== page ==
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Political Cartoons - Summary

Political cartoons poke fun at national leaders and the laws they pass. These satirical cartoons appear in newspapers, books, magazines and online.

Artists especially like to use caricatures to make their point. Depicting current governmental issues, they focus on political stupidity and inane public policies and actions. No subject is off limits to these artistic viewpoints.

The U.S. National Archives and the Library of Congress maintain collections of famous political cartoons. At the Library of Congress, particularly, we find the work of Herb Block, a noted political-cartoonist.

Publishing his work in the Washington Post, Herb Block - or Herblock, to use his pen name - begins his long, prolific career during the Great Depression. Political blunders of political leaders make his job easy at a difficult time in America. Block’s cartoons highlight excesses in government, and governmental leaders, portraying numerous issues in a humorous light.

From Hoover’s “working vacations,” to Truman’s issues with Southerners, Block disregards how presidents view his work. In his opinion, Eisenhower had poor leadership regarding desegregation, Kennedy pushed for excessive legislation and Nixon's response to Watergate harmed the country. The federal government, under Herblock scrutiny, is often seen as a wasteful spender.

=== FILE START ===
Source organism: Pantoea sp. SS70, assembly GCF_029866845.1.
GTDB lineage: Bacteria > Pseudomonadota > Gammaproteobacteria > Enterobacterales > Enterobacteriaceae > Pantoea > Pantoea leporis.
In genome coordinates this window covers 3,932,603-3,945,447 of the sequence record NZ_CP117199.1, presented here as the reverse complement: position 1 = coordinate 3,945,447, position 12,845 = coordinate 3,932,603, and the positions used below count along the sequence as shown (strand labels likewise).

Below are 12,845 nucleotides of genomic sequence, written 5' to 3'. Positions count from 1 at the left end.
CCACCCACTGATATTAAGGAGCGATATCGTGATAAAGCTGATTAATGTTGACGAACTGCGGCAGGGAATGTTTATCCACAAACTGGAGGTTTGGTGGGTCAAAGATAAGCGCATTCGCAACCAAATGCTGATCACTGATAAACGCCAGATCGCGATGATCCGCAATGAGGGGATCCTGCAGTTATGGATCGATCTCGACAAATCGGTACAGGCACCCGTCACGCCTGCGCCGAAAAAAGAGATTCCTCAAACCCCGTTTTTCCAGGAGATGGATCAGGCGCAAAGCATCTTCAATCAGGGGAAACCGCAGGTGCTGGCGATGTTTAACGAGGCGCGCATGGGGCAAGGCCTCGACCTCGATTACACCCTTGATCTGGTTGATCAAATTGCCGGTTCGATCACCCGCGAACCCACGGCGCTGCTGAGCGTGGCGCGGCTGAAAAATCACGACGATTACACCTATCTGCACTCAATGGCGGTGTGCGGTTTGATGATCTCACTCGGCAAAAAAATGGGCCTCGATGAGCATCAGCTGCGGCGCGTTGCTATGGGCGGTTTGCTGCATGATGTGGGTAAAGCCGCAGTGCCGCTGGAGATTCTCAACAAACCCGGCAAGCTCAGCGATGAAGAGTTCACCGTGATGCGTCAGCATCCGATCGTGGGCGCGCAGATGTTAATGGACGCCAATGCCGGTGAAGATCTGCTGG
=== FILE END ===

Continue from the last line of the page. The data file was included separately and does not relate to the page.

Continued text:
In the 1960s, numerous Block cartoons feature civil rights, smoking, war and poverty. Many political leaders take offense, as Block’s career grows, but the artist follows his own heart. He doesn’t spare himself, ridiculing the cartoon-creator as a man wearing a hat which lights up whenever he gets a new idea.

In the 90s, although Clinton’s focus is balancing the nation’s budget, that accomplishment - in Herblock’s cartoons - takes a backstage to the President’s more amorous activities.  In spite of his own role in Block’s cartoons, President Clinton awards the famous American artist a Medal of Freedom.

After a 74-year career, Herb Block dies at 91, never wavering from his frank and “in-your-face” approach. 

In this story, meet the man who consistently reminded public servants that they serve the public, not themselves. Examine some of his many cartoons which he left in the care of the Library of Congress. Learn how he lived his life, culminating in a fortune which is now being used to help poor people.

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Author: Carole D. Bos, J.D. 5139stories and lessons created

Original Release: Mar 01, 2007

Updated Last Revision: Jan 09, 2017


To cite this story (For MLA citation guidance see easybib or OWL ):

"Political Cartoons" AwesomeStories.com. Mar 01, 2007. Dec 17, 2017.
       <http://www.awesomestories.com/asset/view/Political-Cartoons/Summary>.
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